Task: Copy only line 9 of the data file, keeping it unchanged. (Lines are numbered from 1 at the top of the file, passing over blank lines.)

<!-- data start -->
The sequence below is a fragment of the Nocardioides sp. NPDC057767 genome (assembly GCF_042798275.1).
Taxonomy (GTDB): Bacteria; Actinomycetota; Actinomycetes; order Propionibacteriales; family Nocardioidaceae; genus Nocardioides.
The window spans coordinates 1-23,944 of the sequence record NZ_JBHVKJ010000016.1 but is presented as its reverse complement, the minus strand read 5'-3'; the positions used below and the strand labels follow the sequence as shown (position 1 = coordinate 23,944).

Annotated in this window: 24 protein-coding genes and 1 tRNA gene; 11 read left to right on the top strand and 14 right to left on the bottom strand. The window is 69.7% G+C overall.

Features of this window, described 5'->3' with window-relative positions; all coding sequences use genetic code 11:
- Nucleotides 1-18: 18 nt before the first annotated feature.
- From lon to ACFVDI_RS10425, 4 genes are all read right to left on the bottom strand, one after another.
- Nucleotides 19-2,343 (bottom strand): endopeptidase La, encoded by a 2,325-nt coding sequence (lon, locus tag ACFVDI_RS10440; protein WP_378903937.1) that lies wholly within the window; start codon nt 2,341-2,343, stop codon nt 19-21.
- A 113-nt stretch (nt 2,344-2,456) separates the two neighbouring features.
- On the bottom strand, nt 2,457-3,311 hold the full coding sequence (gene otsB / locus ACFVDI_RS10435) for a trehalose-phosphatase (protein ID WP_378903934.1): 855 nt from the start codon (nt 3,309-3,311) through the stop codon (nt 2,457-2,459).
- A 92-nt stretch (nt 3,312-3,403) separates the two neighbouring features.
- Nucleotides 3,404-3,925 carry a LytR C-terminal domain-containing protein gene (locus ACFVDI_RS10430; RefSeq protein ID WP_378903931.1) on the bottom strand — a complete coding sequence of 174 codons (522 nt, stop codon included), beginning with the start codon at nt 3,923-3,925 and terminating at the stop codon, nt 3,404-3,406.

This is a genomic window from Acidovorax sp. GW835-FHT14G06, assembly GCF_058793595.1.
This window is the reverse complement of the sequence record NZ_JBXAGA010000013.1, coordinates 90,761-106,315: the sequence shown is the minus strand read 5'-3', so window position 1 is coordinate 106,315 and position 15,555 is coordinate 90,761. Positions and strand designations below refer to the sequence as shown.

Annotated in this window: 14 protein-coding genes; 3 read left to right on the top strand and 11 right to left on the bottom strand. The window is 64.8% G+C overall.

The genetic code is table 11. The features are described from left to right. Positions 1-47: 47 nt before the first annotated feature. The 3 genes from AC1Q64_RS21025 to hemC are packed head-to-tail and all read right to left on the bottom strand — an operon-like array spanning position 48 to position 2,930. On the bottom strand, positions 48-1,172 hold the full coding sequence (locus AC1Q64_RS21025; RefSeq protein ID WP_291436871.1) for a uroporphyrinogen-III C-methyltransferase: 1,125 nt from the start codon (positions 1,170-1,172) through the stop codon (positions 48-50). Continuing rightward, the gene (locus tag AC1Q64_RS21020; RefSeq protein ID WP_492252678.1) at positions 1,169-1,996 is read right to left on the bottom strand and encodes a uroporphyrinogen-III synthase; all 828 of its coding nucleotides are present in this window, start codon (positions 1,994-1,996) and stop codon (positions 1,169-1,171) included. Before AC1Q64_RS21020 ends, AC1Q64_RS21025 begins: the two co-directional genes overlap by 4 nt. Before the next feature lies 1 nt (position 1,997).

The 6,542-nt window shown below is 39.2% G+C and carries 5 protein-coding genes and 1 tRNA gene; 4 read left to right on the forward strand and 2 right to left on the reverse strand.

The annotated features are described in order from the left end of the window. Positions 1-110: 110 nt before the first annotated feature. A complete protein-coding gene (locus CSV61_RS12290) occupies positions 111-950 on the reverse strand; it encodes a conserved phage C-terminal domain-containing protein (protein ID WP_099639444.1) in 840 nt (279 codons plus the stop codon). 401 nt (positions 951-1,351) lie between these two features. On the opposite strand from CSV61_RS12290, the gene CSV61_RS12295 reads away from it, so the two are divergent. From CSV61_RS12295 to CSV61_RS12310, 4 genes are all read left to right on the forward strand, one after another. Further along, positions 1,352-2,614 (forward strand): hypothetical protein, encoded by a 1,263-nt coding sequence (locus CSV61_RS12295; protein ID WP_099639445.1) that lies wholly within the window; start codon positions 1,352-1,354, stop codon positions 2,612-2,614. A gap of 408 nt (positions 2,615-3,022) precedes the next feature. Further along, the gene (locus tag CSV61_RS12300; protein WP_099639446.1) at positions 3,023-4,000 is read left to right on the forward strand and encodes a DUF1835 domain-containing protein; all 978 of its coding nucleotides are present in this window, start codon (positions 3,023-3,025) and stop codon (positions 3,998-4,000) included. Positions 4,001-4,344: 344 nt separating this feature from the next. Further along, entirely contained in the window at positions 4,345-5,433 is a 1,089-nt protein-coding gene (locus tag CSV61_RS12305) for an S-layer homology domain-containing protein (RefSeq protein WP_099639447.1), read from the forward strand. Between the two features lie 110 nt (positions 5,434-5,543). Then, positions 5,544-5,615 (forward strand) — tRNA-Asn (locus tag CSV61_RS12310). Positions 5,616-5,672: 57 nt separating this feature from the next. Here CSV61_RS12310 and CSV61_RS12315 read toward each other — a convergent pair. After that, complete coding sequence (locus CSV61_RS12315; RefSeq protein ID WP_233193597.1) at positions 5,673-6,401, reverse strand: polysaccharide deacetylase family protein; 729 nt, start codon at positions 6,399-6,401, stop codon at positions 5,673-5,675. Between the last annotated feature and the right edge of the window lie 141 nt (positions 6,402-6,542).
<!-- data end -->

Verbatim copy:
- A 113-nt stretch (nt 2,344-2,456) separates the two neighbouring features.